The Employer's Guide Blog for Overseeing PBMs

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Why Now Is the Time for Health Plans to Take Control of Pharmacy Benefits [Weekly Roundup]

Why Now Is the Time for Health Plans to Take Control of Pharmacy Benefits and other notes from around the interweb:

  • PBM Drug Pricing Practices Layer $7 Million in Excess Charges to State Medicaid Plans Nationwide. While Medicaid is a unique program that enables us to make comparisons between our study pharmacies and the aggregate payer experience, the data from our study pharmacies can highlight payment disparities within how people obtain medications. The pharmacy market is broadly divided into three payer types: Medicaid, Medicare, and Commercial. Each of these segments is setting potentially different incentives for pharmacies. As our study pharmacies demonstrated, Oregon Medicaid reimbursements were associated with the lowest margin experience in our pharmacies, whereas Medicare was the most profitable. This is despite many of the medications used overlapping between the payers.
  • Drug companies favor biotech meds over pills, citing new U.S. law. Drugmakers are prioritizing complex biotech medicines over treatments that can be given as pills because recent U.S. legislation gives biologics a longer runway before becoming subject to government price limits, top industry executives said this week. The Inflation Reduction Act (IRA), which Democrats passed last August, for the first time allows the government’s Medicare health plan for people aged sixty-five and over to negotiate the prices it is willing to pay for certain medications. The law sets a nine-year exemption period for “small molecule” drugs, which are mainly pills, while “large molecule” biologics, generally injections or infusions, are protected from negotiation for 13 years. “The difference between a nine- and 13-year product line is about 50 or 60% of the value,” Eli Lilly Chief Executive Officer Dave Ricks said in an interview. “In 10 years, we’ll have far fewer small molecules being developed than we do today.”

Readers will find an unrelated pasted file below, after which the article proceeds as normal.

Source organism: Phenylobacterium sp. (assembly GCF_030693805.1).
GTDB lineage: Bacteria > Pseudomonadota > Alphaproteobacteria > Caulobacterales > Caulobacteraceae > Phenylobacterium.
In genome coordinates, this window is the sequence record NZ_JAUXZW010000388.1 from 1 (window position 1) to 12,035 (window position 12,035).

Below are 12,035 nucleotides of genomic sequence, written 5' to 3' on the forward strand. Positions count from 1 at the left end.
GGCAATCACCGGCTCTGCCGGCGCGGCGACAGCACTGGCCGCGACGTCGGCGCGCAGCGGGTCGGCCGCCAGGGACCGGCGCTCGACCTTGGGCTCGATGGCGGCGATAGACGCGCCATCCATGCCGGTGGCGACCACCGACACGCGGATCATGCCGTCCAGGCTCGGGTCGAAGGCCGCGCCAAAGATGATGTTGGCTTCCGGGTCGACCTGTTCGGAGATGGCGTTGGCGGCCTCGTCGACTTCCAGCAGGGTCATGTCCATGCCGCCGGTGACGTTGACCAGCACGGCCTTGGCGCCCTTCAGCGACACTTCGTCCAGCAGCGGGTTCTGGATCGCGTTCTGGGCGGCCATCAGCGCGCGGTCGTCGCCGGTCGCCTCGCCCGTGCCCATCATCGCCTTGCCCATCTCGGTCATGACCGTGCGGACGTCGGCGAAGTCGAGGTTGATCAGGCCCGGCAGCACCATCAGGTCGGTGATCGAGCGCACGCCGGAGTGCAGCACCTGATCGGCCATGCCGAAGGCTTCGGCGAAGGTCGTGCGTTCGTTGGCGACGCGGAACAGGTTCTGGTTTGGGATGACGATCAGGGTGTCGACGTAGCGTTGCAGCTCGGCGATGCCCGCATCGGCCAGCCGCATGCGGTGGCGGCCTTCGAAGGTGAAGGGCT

• Why Now Is the Time for Health Plans to Take Control of Pharmacy Benefits. It’s worth belaboring the point: PBMs are under the watchful eye of state and federal governments. The PBM of the future isn’t a gas-guzzling, polluting SUV, for example, it is an efficient, state-of-the-art, fully customizable electric vehicle. It is regulatory compliant and uses the best technology to ensure equitable pricing methodology, financial value, and great member experience. Instead of shrouding drug pricing in secrecy, new PBM business models rely on transparency. The best way to create an efficient and fair market is to allow both the buy and sell sides of the transaction to communicate freely about how drug prices are set, rebates, and other essential information. On the compliance side, plan sponsors must recognize and understand how their health plan drives revenue for their benefits brokers and consultants (e.g., are they compensated for recommendations on pharmacy benefits or any other aspect of health benefits?). The Consolidated Appropriations Act of 2021 places new fiduciary responsibilities on entities that provide health benefits, and plan sponsors must ask their broker or consultant to disclose how they’re compensated.
Why Now Is the Time for Health Plans to Take Control of Pharmacy Benefits with Certified Pharmacy Benefit Specialist.
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  • Summit County sues pharmacy benefits managers over opioid crisis. Governments, insurers, or employers typically hire pharmacy benefit managers to facilitate prescription drug programs, with the goal of reducing costs for the insured. The lawsuit, however, accuses the companies of doing the opposite. It alleges the businesses colluded with manufacturers to make opioids more available for pain treatment and by ignoring clear warning signs of addiction in patients. The companies did so to increase profits, the lawsuit said. “Whether by colluding with manufacturers to make opioids more available as a form of pain treatment or by ignoring the mounting evidence of addiction and misuse in their own claims data, [pharmacy benefits managers’] role in creating and sustaining the opioid epidemic is largely hidden from public scrutiny but nevertheless facilitated the reckless promotion of opioids by manufacturers, the oversupply of opioid shipments by distributors and the irresponsible dispensing of prescription opioids by numerous pharmacies,” the lawsuit said.

Tyrone Squires, MBA, CPBS

I am the proud founder and managing director of TransparentRx, a fiduciary-model PBM based in Las Vegas, Nevada. We help health plan sponsors reduce pharmacy spend, by as much as 50%, without cutting benefits or shifting costs to employees.

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